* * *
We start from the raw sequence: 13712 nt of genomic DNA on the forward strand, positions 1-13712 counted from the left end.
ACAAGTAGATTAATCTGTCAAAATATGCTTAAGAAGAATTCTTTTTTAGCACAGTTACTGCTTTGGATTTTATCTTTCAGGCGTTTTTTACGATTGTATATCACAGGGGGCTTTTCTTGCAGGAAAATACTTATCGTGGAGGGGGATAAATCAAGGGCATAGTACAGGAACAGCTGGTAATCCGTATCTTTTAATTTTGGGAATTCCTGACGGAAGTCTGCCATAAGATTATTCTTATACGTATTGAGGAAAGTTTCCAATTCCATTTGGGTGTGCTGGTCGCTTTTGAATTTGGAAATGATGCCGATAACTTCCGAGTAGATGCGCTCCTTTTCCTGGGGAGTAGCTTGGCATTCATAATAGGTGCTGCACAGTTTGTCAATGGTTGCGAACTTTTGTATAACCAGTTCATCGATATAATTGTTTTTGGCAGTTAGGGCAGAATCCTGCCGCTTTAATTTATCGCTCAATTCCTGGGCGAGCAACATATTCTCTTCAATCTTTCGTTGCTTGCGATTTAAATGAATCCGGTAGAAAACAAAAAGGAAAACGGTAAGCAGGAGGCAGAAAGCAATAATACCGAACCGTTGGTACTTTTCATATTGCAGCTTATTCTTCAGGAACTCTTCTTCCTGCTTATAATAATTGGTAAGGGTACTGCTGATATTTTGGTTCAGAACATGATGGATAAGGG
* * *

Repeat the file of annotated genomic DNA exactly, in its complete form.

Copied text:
We start from the raw sequence: 13712 nt of genomic DNA on the forward strand, positions 1-13712 counted from the left end.
ACAAGTAGATTAATCTGTCAAAATATGCTTAAGAAGAATTCTTTTTTAGCACAGTTACTGCTTTGGATTTTATCTTTCAGGCGTTTTTTACGATTGTATATCACAGGGGGCTTTTCTTGCAGGAAAATACTTATCGTGGAGGGGGATAAATCAAGGGCATAGTACAGGAACAGCTGGTAATCCGTATCTTTTAATTTTGGGAATTCCTGACGGAAGTCTGCCATAAGATTATTCTTATACGTATTGAGGAAAGTTTCCAATTCCATTTGGGTGTGCTGGTCGCTTTTGAATTTGGAAATGATGCCGATAACTTCCGAGTAGATGCGCTCCTTTTCCTGGGGAGTAGCTTGGCATTCATAATAGGTGCTGCACAGTTTGTCAATGGTTGCGAACTTTTGTATAACCAGTTCATCGATATAATTGTTTTTGGCAGTTAGGGCAGAATCCTGCCGCTTTAATTTATCGCTCAATTCCTGGGCGAGCAACATATTCTCTTCAATCTTTCGTTGCTTGCGATTTAAATGAATCCGGTAGAAAACAAAAAGGAAAACGGTAAGCAGGAGGCAGAAAGCAATAATACCGAACCGTTGGTACTTTTCATATTGCAGCTTATTCTTCAGGAACTCTTCTTCCTGCTTATAATAATTGGTAAGGGTACTGCTGATATTTTGGTTCAGAACATGATGGATAAGGG